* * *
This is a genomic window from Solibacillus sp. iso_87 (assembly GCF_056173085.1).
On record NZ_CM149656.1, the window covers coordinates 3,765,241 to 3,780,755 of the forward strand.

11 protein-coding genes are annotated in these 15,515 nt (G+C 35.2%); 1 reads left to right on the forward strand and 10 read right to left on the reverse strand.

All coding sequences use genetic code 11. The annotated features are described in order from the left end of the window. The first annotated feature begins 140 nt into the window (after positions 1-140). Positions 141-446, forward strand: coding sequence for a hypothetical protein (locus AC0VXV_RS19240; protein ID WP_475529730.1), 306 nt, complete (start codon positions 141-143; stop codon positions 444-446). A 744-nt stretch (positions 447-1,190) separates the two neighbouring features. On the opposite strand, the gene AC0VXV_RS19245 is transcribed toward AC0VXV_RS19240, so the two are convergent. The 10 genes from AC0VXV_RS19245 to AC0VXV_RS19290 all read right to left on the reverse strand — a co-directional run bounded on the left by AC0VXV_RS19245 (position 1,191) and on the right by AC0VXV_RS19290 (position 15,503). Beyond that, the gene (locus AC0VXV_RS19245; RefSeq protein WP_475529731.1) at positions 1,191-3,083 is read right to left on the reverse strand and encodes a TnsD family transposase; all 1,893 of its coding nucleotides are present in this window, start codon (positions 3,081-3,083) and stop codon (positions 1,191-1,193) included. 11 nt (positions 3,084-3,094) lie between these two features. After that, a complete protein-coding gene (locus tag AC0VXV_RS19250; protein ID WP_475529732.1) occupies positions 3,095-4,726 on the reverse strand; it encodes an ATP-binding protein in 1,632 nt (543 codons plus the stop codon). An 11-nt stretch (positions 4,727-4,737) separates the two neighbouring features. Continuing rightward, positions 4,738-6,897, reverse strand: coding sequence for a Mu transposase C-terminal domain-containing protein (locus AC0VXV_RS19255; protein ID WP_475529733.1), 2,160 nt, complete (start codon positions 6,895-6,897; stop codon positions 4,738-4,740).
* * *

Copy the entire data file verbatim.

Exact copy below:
This is a genomic window from Solibacillus sp. iso_87 (assembly GCF_056173085.1).
On record NZ_CM149656.1, the window covers coordinates 3,765,241 to 3,780,755 of the forward strand.

11 protein-coding genes are annotated in these 15,515 nt (G+C 35.2%); 1 reads left to right on the forward strand and 10 read right to left on the reverse strand.

All coding sequences use genetic code 11. The annotated features are described in order from the left end of the window. The first annotated feature begins 140 nt into the window (after positions 1-140). Positions 141-446, forward strand: coding sequence for a hypothetical protein (locus AC0VXV_RS19240; protein ID WP_475529730.1), 306 nt, complete (start codon positions 141-143; stop codon positions 444-446). A 744-nt stretch (positions 447-1,190) separates the two neighbouring features. On the opposite strand, the gene AC0VXV_RS19245 is transcribed toward AC0VXV_RS19240, so the two are convergent. The 10 genes from AC0VXV_RS19245 to AC0VXV_RS19290 all read right to left on the reverse strand — a co-directional run bounded on the left by AC0VXV_RS19245 (position 1,191) and on the right by AC0VXV_RS19290 (position 15,503). Beyond that, the gene (locus AC0VXV_RS19245; RefSeq protein WP_475529731.1) at positions 1,191-3,083 is read right to left on the reverse strand and encodes a TnsD family transposase; all 1,893 of its coding nucleotides are present in this window, start codon (positions 3,081-3,083) and stop codon (positions 1,191-1,193) included. 11 nt (positions 3,084-3,094) lie between these two features. After that, a complete protein-coding gene (locus tag AC0VXV_RS19250; protein ID WP_475529732.1) occupies positions 3,095-4,726 on the reverse strand; it encodes an ATP-binding protein in 1,632 nt (543 codons plus the stop codon). An 11-nt stretch (positions 4,727-4,737) separates the two neighbouring features. Continuing rightward, positions 4,738-6,897, reverse strand: coding sequence for a Mu transposase C-terminal domain-containing protein (locus AC0VXV_RS19255; protein ID WP_475529733.1), 2,160 nt, complete (start codon positions 6,895-6,897; stop codon positions 4,738-4,740).